"Hey Dad," one of my kids asked the other day, "what was your favorite fast
food when you were growing up?"
"We didn't have fast food when I was growing up," I informed him. "All the food
"C'mon, seriously. Where did you eat?"
"It was a place called 'at home,'" I explained. "Grandma cooked every day and
when Grandpa got home from work, we sat down together at the dining room table,
and if I didn't like what she put on my plate I was allowed to sit there until I
did like it."
By this time, the kid was laughing so hard I was afraid he was going to suffer
serious internal damage, so I didn't tell him the part about how I had to have
permission to leave the table. But here are some other things I would have told
him about my childhood if I figured his system could have handled it:
Some parents NEVER owned their own house, wore Levis, set foot on a golf course,
traveled out of the country or had a credit card. In their later years they had
something called a revolving charge card. The card was good only at Sears
Roebuck. Or maybe it was Sears AND Roebuck. Either way, there is no Roebuck
anymore. Maybe he died.
My parents never drove me to soccer practice. This was mostly because we never
had heard of soccer. I had a bicycle that weighed probably 50
pounds, and only had one speed, (slow). We didn't have a television in our house
until I was 11, but my grandparents had one before that. It
was, of course, black and white, but they bought a piece of colored plastic to
cover the screen. The top third was blue, like the sky, and
the bottom third was green, like! grass. The middle third was red. It was
perfect for programs that had scenes of fire trucks riding across
someone's lawn on a sunny day. Some people had a lens taped to the front of the
TV to make the picture look larger.
I was 13 before I tasted my first pizza, it was called "pizza pie." When I bit
into it, I burned the roof of my mouth and the cheese slid off,
swung down, plastered itself against my chin and burned that, too. It's still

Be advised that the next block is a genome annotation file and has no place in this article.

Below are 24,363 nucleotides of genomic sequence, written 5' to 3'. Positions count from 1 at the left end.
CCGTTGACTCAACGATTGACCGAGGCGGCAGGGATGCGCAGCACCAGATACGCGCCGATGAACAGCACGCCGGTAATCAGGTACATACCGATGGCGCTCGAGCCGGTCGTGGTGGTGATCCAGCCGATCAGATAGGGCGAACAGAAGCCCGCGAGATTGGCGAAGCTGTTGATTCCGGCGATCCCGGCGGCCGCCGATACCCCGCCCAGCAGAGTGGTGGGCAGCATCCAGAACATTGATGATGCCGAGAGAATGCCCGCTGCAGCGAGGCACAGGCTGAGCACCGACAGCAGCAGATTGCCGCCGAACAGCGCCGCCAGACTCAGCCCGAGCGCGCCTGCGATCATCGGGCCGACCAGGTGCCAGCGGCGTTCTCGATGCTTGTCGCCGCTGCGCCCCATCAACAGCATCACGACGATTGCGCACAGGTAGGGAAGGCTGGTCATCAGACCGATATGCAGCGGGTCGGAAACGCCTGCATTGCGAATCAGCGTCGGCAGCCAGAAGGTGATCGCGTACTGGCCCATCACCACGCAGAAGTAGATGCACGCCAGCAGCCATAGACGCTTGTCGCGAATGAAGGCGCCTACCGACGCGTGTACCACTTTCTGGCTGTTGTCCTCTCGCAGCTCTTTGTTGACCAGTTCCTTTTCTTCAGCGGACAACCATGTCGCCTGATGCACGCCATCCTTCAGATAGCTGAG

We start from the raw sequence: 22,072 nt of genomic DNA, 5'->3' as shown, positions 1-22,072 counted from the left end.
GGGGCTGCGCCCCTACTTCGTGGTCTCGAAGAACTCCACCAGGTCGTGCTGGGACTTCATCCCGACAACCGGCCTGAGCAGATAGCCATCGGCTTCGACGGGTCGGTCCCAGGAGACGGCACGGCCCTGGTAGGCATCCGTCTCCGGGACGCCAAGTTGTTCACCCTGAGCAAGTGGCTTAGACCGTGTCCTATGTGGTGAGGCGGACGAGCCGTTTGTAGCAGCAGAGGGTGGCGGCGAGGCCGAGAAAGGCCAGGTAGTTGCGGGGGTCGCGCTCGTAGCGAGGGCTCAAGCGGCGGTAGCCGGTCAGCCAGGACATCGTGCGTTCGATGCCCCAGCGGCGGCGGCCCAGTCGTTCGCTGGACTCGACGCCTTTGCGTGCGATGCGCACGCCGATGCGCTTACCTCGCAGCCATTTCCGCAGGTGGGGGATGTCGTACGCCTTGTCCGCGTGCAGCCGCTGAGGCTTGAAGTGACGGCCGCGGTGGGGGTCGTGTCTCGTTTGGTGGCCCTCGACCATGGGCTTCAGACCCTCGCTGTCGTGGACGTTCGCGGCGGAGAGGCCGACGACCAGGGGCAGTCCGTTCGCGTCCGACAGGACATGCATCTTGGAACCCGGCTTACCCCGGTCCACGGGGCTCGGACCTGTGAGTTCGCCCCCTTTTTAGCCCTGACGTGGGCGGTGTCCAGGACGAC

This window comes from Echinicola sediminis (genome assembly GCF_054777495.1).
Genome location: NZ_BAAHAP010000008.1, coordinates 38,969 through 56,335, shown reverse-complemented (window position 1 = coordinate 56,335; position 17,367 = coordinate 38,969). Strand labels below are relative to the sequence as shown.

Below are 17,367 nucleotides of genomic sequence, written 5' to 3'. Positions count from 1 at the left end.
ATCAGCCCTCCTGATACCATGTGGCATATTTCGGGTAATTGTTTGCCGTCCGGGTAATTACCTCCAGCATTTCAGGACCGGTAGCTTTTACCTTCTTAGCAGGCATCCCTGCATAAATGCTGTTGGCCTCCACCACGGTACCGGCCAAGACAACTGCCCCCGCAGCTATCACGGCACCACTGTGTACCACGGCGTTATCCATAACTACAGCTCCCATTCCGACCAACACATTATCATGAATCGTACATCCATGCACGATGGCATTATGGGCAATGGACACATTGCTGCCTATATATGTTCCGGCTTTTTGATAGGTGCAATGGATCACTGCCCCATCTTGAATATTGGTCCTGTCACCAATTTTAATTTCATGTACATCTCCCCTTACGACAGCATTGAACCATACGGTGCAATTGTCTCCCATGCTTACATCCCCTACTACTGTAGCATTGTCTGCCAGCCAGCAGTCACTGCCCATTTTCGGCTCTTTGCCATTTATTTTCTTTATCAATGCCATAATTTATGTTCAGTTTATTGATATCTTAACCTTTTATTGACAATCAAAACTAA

the best pizza I ever had.
We didn't have a car until I was 15. Before that, the only car in our family was
my grandfather's Ford. He called it a "machine."
I never had a telephone in my room. The only phone in the house was in the
living room and it was on a party line. Before you could dial, you had to listen
and make sure some people you didn't know weren't already using the line.
Pizzas were not delivered to our home. But milk was.
All newspapers were delivered by boys and all boys delivered newspapers. I
delivered a newspaper, six days a week. It cost 7 cents a paper, of which I got
to keep 2 cents. I had to get up at 4 AM every morning. On Saturday, I had to
collect the 42 cents from my customers. My favorite customers were the ones who
gave me 50 cents and told me to keep the change. My least favorite customers
were the ones who seemed to never be home on collection day.
Movie stars kissed with their mouths shut. At least, they did in the movies.
Touching someone else's tongue with yours was called French kissing and they
didn't do that in movies. I don't know what they did in French movies. French
movies were dirty and we weren't allowed to see them.
If you grew up in a generation before there was fast food, you may want to share
some of these memories with your children or grandchildren. Just don't blame me
if they bust a gut laughing.
Growing up isn't what it used to be, is it?